Grass Seed Germination Temperature

Grass Seed Germination Temperature

Everybody wants a think, luscious, healthy lawn, however getting to that point isn’t always as easy as it seems. Not only does it take good equipment, but it takes perfect timing to plant your grass seed for optimal growth and health. In this article I’ll discuss the ideal grass seed germination temperature, so you don’t waste that expensive seed you purchased.

Here are some things to consider when deciding when to seed your grass.

Timing: When to Plant Grass Seed

Now, I know what you may be thinking, “Why does timing matter? Doesn’t grass grow the same all year long?”

The answer is no.

When seeding your grass, it is important to consider the planting season as well as the natural growth period of your seeds. Different types of grass grow better in different seasons.

While some grasses may seed and grow better during hotter weather, others may grow better during colder weather. It is important to know your seeds and know the type of grass you are growing so you can time your planting accordingly.

Best Temperature for Grass Seed Germination of Different Types of Grass

Taking advantage of your grass type and its natural growth patterns will help it to germinate more quickly, therefore giving you the best chance to live and be healthy. It will also decrease the likelihood that you will have dead patches in your lawn.

So now you know that timing is important, but you may be thinking, “So, when should I plant my grass?”

Grass Seed Germination Temperature (Cool Season Grasses)

Getting straight to the point, Fall is the best season to plant cool-season grasses. 

Cool Season Grasses Germinate Best Between 50 and 65 Degrees Fahrenheit.

The best way to determine your soil temperature is by using a soil thermometer. You can order one online, or you can buy a soil thermometer at any local home improvement store.

Keep in mind when thinking about when to plant your seeds that where you live has a big effect on when you plant.

For some climates, you may need to plant your cool-season grasses at the beginning of the fall season. In other climates, you may have to wait a little longer and plant them closer to winter.

If you live in a colder climate, a good rule of thumb would be to plant your cool-season grasses at least 45 days before the first frost. This will give you seed enough time to germinate and grow before the soil gets too wet.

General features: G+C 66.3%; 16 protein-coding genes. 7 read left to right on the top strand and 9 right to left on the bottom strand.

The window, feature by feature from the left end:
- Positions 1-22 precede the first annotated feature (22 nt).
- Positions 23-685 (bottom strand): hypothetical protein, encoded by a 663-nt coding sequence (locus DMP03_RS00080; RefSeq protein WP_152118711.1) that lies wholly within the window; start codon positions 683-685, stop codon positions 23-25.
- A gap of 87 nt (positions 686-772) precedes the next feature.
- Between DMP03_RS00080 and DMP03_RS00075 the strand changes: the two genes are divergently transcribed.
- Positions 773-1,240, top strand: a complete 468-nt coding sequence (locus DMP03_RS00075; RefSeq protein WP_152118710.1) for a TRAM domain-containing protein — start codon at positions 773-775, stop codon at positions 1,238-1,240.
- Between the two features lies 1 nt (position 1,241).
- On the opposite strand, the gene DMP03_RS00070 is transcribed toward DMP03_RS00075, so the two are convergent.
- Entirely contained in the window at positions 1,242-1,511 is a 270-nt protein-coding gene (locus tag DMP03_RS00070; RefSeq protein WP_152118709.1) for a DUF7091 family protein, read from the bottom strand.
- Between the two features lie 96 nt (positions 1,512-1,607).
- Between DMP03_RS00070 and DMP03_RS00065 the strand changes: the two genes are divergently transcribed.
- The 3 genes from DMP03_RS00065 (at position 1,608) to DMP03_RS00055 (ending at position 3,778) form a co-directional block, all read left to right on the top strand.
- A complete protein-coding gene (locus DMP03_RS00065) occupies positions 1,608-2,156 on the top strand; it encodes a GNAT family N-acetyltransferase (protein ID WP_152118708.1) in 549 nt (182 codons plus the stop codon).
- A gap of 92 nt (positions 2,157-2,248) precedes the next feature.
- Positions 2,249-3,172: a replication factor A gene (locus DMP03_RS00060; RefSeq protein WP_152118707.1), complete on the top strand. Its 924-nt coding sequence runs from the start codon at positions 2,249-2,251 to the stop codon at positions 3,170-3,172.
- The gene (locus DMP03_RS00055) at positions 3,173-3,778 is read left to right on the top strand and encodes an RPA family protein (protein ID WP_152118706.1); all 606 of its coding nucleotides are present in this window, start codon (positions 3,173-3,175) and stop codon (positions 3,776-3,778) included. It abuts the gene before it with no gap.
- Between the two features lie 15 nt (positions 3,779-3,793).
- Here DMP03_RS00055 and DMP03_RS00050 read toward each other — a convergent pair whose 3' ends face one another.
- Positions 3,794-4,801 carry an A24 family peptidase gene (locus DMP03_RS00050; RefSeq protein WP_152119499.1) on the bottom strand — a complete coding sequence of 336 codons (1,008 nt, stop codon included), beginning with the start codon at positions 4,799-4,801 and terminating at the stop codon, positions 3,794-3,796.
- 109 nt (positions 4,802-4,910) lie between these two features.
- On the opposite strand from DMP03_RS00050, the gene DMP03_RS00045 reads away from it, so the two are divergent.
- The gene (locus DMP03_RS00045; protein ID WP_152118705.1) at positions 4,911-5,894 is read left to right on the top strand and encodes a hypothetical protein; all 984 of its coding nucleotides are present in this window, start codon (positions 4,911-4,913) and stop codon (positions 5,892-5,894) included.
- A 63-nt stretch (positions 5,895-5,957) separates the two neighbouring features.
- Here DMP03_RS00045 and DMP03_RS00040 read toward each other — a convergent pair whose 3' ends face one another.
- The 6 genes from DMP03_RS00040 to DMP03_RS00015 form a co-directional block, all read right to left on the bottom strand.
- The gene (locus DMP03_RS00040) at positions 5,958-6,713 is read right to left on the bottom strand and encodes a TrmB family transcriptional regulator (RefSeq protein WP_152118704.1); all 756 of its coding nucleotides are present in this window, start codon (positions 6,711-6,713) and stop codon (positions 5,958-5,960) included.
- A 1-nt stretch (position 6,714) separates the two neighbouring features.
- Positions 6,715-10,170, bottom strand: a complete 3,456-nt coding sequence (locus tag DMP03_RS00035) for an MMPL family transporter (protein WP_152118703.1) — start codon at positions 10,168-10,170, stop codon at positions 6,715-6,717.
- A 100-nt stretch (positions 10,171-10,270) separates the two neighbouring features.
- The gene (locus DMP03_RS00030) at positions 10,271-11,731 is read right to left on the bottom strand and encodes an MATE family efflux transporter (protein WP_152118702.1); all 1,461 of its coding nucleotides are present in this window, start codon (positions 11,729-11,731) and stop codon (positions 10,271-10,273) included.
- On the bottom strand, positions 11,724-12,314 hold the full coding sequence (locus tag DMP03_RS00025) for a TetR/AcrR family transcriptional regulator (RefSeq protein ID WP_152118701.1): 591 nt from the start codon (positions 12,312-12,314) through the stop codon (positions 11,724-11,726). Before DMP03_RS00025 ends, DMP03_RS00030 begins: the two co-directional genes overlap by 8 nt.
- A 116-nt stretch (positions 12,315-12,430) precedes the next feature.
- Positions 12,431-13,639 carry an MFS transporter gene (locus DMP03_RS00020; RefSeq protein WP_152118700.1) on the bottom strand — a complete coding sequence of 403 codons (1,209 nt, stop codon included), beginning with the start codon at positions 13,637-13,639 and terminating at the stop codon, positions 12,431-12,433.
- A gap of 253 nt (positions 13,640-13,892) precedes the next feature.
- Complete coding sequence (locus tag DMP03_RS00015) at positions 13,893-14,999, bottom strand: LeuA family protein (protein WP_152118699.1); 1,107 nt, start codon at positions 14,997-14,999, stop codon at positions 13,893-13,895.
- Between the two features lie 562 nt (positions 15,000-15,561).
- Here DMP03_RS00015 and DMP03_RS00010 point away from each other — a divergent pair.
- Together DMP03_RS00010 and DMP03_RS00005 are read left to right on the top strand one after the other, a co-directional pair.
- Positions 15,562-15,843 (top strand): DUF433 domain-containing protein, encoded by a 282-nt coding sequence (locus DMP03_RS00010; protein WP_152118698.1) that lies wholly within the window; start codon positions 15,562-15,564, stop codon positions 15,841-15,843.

When to Plant Warm Season Grasses for Best Germination

Keeping it short, the best season to plant warm-season grasses is Spring.

Warm Season Grasses Germinate Best Between the Temperature of 65 to 70 Degrees Fahrenheit.

It is best to plant in the Spring because of the balance between wet and dry. In the Spring, you have enough rain to create the moisture needed to germinate the seeds. You also, however, have the heat needed for your warm-season grass to thrive.

Do Your Research

Growing and taking care of your new grass is not hard if you have done your research. Before buying seed, make sure that you know what seed you’re buying and when it is best to plant it.

Now that you know the ideal grass seed germination temperature for your new seed, you will be ready to grow a healthy lawn!

Related: Help My Lawn is Nothing but Weeds!

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Sarah’s blog, Lawn Chick, is read by over 2 million homeowners each year and she is regularly cited as an expert source of lawn care knowledge by major publications. Her goal is to meet you where you are, and help you achieve a yard you’ll be proud of. Ready to take the next step toward improving your lawn? Grab her free lawn care cheat-sheet: What to Do When - Take the Guesswork Out of Lawn Care, or upgrade your garage by browsing her favorite DIY lawn care products.

8 thoughts on “Grass Seed Germination Temperature

  1. kim hill

    Hi, great site! I live in upstate NY with about an acre of yard. I missed the fall planting season : (. Weeds like creeping charlie, clover, crab grass, etc… are taking over. I dethatched last fall and I am dying to aerate and over seed this spring although I believe fall is better from what I’ve read. So do you think it’s a good idea to work on the weeds this spring and summer and seed in the fall? I will hate looking at the yard for that long but it seems to be the best plan?